Disney’s live-action remakes have been hit and miss. Expectedly, no one imagined The Little Mermaid would be able to succeed either since it’s difficult to capture an underwater world where mermaids and animals sing and dance in a convincing way. Mary Poppins Returns director Rob Marshall shoots his shot, taking the seemingly unadaptable material and breathing a breezy life into it.
Much like the 1989 animated movie, The Little Mermaid is all about the mermaid Princess Ariel (Halle Bailey) who develops a keen interest in Prince Eric (Jonah Hauer-King), who is from the world above water. However, Ariel’s father King Triton (Javier Bardem) forbids her from having any interaction with the human world. Defying her father’s wishes, Ariel cuts a deal with the sea witch Ursula (Melissa McCarthy), where she trades her voice for legs. Of course, Ursula has her own nefarious intensions, so Ariel isn’t quite getting everything she wished for.
Marshall doesn’t try to replicate the animated film beat for beat. Instead, he sticks to the core story and themes but also understands when to omit or add something. For the most part, the CGI of the sea creatures are brought to life beautifully; however, there are moments when the special effects aren’t as polished, especially with the movement of the characters’ hair and a few locations looking particularly “green.” In fact, apart from the musical numbers under the sea – intentional pun – where it’s campier and more playful, the rest of the oceanic adventures are unmemorable. The good news is, the best parts of the film take place on land, and that’s where The Little Mermaid really comes alive.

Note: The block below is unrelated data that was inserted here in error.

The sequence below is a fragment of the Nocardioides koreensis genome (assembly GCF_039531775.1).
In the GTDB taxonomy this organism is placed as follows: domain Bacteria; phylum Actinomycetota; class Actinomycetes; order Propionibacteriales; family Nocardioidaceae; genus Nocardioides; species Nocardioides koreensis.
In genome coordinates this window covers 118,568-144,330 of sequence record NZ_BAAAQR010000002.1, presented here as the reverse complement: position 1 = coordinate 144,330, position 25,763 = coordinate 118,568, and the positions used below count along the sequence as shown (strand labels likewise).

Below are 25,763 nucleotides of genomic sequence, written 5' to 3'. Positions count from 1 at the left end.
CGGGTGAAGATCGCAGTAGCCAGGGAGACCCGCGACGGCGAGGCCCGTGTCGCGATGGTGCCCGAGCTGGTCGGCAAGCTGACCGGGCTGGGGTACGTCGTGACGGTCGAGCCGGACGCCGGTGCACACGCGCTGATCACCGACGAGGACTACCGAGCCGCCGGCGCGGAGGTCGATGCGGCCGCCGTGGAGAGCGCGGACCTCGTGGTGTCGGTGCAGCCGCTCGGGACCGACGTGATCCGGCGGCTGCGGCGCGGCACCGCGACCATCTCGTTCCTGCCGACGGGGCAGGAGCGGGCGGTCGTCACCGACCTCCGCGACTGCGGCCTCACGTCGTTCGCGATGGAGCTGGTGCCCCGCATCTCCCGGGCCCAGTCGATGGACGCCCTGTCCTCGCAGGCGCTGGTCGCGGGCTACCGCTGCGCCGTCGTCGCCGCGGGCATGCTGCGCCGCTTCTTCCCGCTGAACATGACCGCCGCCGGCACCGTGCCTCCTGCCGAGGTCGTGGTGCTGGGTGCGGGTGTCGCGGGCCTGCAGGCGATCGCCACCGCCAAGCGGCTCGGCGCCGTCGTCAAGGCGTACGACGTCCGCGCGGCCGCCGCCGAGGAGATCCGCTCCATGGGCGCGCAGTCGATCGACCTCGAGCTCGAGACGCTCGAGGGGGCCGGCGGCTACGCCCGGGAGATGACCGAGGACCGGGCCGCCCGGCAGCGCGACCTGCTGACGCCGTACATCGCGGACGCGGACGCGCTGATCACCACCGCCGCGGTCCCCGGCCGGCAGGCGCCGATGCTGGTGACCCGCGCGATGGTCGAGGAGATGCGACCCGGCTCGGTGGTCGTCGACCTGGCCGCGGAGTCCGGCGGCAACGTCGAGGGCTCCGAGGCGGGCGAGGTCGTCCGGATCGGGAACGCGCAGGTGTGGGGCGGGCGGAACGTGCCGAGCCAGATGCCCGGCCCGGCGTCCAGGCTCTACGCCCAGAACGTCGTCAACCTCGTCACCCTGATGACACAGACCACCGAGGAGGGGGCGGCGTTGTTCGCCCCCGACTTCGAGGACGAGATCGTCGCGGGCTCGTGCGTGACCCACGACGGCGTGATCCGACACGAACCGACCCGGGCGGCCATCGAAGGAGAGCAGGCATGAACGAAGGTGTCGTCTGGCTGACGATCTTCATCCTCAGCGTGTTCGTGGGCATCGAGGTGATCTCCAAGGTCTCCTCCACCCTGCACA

As the lead, Bailey dazzles in the fish-out-of-water role – literally. For the second half of the film, Ariel’s voice is taken away and she has to convey a lot of emotion through her eyes and gestures. Some actors have a tendency to overact in these types of roles and go full slapstick at times, but Bailey brings a subtle nuance to it here. She doesn’t overdo it, as she channels Ariel’s frustration and wonder into how she carries herself on screen. In terms of the musical numbers, Bailey more than delivers, as her singing voice is simply a gift and mesmerises much like Jodi Benson did in the animated film.
Daveed Diggs’ Sebastian and Awkwafina’s Scuttle are the other standouts here. Sebastian is still the nervous wreck from the animated film, but Diggs also plays him as a caring companion for Ariel – and yes, he still performs the popular song “Under the Sea.” Awkwafina is the comedic relief of The Little Mermaid, but she also brings a lot of heart to Scuttle. The northern gannet is silly at times, but there’s no disputing the bird’s loyalty to her friends.
As far as Disney live-action remakes go, The Little Mermaid is certainly one of the better ones. The reason for its success is simple: It understands the source material and themes, but it isn’t trying to reinvent the wheel entirely. Naturally, there will always be the question if these live-action remakes will be able to capture the magic of the animated classics. Marshall comes close, though, and this is sure to be a special film for a whole new generation of fans.